Special session ends with no decision on bathroom bill

AUSTIN – Gov. Greg Abbott is leaving the door open to calling another special session after the recent one ended Tuesday with passage of just seven of 20 priority issues he wanted passed, many of them “red meat” issues for his conservative base. 

In an interview with KTRH Radio, Abbott blamed inaction by the Texas House of Representatives and its leader Rep. Joe Straus, echoing comments made Tuesday evening by Lt. Gov. Dan Patrick.

"When you have a speaker who is twisting arms for people not to vote or sign on a bill,” Patrick said, "most of the bills were not even referred.”

The friction highlights the split between conservative Republicans in the senate, and more moderate Republicans in the House.

Democratic House member Gene Wu of Houston contends much of the problem was the result of senate supporters refusing to compromise on major issues.

“I think they kind of forget sometimes there’s two legislative bodies at work,  and you can’t just say, ‘I’m the boss and I’m running the show,’” Wu said.

University of Houston political scientist Brandon Rottinghaus said Abbott took a big political risk by adding the issues which included property tax reform, opposed by major Texas cities, and a measure to limit transsexual Texans use of public bathrooms which drew strong opposition from the business community.

“It’s not that there weren’t wins for him, but he didn’t get the big wins he wanted.” Rottinghaus said. "He didn’t get the home runs he wanted. He hit a string of singles which is pretty good for a ball player, but if you’re somebody in position the governor is in, and need to get more power behind his legislative agenda, he needs to get that number up.”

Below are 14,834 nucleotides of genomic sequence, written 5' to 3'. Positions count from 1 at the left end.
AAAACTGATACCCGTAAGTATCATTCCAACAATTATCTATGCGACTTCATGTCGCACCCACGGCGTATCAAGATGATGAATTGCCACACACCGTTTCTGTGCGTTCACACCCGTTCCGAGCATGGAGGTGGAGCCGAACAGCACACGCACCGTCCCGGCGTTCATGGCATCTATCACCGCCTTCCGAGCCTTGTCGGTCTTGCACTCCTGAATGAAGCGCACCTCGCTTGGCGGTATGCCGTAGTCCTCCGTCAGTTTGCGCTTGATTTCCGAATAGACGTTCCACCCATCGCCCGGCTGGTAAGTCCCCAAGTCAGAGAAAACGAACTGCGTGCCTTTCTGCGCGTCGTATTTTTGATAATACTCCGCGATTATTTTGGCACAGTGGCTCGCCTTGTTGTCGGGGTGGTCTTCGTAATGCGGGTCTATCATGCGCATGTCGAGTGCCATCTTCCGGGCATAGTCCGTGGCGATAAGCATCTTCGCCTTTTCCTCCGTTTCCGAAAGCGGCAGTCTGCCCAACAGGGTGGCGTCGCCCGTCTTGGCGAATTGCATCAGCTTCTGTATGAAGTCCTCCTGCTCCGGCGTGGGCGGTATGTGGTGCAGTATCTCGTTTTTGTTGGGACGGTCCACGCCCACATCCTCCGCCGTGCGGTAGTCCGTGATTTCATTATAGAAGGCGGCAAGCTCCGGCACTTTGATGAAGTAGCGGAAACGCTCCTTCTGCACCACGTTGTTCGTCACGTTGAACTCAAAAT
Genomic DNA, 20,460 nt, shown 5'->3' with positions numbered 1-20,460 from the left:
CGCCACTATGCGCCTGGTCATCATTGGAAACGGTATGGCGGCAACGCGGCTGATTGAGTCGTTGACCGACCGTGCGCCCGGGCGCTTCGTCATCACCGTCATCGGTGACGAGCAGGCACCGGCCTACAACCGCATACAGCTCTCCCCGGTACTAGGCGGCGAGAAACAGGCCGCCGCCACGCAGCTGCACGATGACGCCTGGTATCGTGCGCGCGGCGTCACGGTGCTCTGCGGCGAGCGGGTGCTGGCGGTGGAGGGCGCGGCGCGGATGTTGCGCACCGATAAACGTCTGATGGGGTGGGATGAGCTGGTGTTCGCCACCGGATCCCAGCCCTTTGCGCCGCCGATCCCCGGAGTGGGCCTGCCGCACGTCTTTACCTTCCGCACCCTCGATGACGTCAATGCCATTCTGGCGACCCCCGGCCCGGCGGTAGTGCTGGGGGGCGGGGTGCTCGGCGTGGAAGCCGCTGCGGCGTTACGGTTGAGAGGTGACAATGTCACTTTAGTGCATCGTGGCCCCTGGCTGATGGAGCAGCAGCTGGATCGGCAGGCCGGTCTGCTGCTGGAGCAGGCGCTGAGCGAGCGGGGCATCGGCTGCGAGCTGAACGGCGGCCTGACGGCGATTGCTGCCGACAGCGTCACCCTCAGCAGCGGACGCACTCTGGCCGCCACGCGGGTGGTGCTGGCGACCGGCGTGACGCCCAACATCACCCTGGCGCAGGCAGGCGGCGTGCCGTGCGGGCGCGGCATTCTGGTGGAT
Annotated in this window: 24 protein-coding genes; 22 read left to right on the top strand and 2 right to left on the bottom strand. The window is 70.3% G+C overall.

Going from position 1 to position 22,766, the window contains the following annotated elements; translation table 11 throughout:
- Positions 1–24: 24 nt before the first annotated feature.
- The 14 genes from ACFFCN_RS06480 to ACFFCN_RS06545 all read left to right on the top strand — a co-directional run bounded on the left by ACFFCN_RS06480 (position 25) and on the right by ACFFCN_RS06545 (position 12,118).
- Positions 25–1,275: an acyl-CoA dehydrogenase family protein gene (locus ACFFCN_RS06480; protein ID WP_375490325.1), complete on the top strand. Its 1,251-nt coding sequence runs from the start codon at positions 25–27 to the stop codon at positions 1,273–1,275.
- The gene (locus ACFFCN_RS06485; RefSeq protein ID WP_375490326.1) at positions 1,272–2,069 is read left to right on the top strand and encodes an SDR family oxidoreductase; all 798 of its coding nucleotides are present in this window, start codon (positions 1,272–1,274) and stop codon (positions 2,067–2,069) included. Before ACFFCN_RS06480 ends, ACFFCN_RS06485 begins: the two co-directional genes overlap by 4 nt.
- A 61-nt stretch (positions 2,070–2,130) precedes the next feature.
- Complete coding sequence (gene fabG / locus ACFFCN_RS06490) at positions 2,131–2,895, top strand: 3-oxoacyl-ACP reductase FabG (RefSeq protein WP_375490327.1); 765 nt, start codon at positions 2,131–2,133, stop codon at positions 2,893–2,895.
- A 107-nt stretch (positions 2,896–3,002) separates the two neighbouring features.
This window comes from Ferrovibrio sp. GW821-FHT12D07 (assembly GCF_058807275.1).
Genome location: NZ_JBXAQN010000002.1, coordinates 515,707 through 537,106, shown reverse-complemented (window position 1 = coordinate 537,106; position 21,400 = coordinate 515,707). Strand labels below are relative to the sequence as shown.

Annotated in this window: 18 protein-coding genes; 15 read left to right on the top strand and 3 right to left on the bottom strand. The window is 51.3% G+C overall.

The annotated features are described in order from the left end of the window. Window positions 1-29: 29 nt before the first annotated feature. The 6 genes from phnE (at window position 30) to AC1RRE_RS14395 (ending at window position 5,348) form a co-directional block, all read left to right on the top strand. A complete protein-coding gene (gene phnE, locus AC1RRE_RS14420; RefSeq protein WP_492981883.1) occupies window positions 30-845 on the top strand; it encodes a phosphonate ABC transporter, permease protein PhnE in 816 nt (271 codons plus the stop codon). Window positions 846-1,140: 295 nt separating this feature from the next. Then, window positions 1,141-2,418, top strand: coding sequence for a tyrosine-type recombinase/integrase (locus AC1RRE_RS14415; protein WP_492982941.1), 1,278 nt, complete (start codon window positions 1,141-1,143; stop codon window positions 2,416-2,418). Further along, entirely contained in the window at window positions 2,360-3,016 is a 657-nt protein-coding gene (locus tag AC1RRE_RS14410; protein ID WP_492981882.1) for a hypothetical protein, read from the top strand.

Both houses were able to agree on bills to keep five state agencies open, mail-in ballot fraud,  creation of a task force to study the high mortality rate of Texas mothers, the highest in the nation and new restrictions on abortion.

The governor may be forced to call a second special session to address a recent federal court ruling requiring that boundaries for two congressional districts be redrawn. If the Legislature doesn’t act, that will be left up to the court.

If that happens, Abbott could chose to add some or all of the issues that failed to pass in the special session. But Rottinghaus points out that would again require Abbott to risk disappointing his political base.

Many of the same issues also failed to pass in the regular session of the Legislature earlier this year.

“I think for the governor, a lot of these issues are not going to pass the house.” Rottinghaus said.